Ffytchy History, Family Crest & Coats of Arms
The name Ffytchy comes from the ancient Anglo-Saxon culture of Britain. It was a name for a person of iron point which may have been made in reference to a soldier or warrior. The surname Ffytchy originally derived from the Old English word Fiche which referred to iron point. One source claims that the name could have been Norman in origin from "Fitz or Le Fils." 
And another claims the name was from "the Flemish, Vits; a personal name." 
At times, sources disagree as to the origin of a surname. This is one of those times. Regardless of the aforementioned origins noted above, Harrison and Lower, two reputable authors on the study of surnames note the name could have been derived from a nickname, as in the "polecat" from the Middle English word "fitchett" meaning "polecat."   Conversely, Reaney another noted author notes "the common derivation of Fitch and Fitchett from the polecat is untenable."  In this case, we agree with the latter author who postulates the name was derived from Fiche, "iron point."
Early Origins of the Ffytchy family
The surname Ffytchy was first found in Essex where "the name has long been established."  However, the Hundredorum Rolls of 1273 list scattered listings of the family by that time: Gilbert Fiz in Cambridgeshire; Walter Fiz in Bedfordshire; and William Fiz in Somerset.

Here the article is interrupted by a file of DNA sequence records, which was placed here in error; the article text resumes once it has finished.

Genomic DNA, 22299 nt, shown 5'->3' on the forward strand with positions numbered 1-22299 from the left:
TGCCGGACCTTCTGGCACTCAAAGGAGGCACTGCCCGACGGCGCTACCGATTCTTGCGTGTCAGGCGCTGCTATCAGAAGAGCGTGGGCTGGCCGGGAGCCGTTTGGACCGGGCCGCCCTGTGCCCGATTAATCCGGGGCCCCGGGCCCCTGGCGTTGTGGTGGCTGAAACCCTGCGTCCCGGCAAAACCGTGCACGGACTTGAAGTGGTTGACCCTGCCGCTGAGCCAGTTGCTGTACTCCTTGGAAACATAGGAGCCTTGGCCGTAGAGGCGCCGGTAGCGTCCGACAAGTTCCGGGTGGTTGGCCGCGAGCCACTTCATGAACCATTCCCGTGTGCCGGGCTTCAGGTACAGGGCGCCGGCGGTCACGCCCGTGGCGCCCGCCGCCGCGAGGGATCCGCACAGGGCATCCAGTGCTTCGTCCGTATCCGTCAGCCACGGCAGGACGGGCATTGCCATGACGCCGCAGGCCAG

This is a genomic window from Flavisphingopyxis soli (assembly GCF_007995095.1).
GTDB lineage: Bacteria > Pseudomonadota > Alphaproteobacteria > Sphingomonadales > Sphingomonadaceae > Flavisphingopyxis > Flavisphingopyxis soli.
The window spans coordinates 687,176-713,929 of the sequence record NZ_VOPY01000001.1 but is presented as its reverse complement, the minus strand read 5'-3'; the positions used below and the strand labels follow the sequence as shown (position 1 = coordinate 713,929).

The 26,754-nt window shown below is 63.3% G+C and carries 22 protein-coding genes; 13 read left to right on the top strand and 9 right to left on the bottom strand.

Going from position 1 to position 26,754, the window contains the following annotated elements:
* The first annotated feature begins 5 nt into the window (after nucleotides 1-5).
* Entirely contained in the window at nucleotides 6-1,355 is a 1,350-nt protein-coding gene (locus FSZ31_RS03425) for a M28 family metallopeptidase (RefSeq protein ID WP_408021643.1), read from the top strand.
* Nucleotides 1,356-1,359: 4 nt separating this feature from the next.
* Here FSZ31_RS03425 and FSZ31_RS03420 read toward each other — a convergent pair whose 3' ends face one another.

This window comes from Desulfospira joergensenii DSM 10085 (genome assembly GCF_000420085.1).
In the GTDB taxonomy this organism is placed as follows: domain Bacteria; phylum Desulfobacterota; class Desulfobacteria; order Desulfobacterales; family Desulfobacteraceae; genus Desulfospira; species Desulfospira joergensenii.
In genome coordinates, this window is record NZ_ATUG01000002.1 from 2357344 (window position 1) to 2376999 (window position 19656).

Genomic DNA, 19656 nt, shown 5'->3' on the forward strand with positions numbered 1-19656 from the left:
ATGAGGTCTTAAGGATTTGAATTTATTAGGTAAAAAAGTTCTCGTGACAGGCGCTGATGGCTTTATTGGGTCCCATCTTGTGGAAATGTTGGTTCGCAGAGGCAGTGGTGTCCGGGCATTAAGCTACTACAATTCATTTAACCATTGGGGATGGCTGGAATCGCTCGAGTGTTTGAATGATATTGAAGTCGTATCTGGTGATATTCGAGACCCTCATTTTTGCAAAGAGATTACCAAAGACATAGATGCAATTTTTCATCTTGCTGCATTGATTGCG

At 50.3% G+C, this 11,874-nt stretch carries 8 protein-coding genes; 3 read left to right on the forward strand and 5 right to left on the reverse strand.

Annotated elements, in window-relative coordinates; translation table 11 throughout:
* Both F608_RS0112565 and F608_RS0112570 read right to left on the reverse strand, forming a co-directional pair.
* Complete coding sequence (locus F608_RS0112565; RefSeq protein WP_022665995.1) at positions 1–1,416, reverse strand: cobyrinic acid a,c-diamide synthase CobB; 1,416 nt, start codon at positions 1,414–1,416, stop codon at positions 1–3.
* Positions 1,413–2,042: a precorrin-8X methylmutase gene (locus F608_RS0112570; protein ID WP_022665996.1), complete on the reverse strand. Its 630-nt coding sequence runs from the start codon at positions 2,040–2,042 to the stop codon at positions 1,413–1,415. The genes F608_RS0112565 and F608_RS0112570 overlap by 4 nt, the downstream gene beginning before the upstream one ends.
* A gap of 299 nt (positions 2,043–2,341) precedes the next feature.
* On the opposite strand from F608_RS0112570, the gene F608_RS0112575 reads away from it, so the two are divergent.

While Essex was a stronghold for the family other counties listed Hugh, Roger, William Fiche in the Assize Rolls for Somerset in 1243, the Subsidy Rolls for Yorkshire in 1297 and the Subsidy Rolls for Suffolk in 1327. 
Exploring the Fichet variant in more detail, we found this quote of value: "After the Conquest the Manor of Spaxton was held of the Castle of Stowey, for many generations, by the family of Fichet. In the time of Henry II., Robert the son of Hugh, the son of another Hugh Fichet, is certified to hold it of Philip de Columbers, by the service of one knight's fee." 
Stowey Castle was a Norman motte-and-bailey castle, built in the 11th century, in the village of Nether Stowey on the Quantock Hills in Somerset.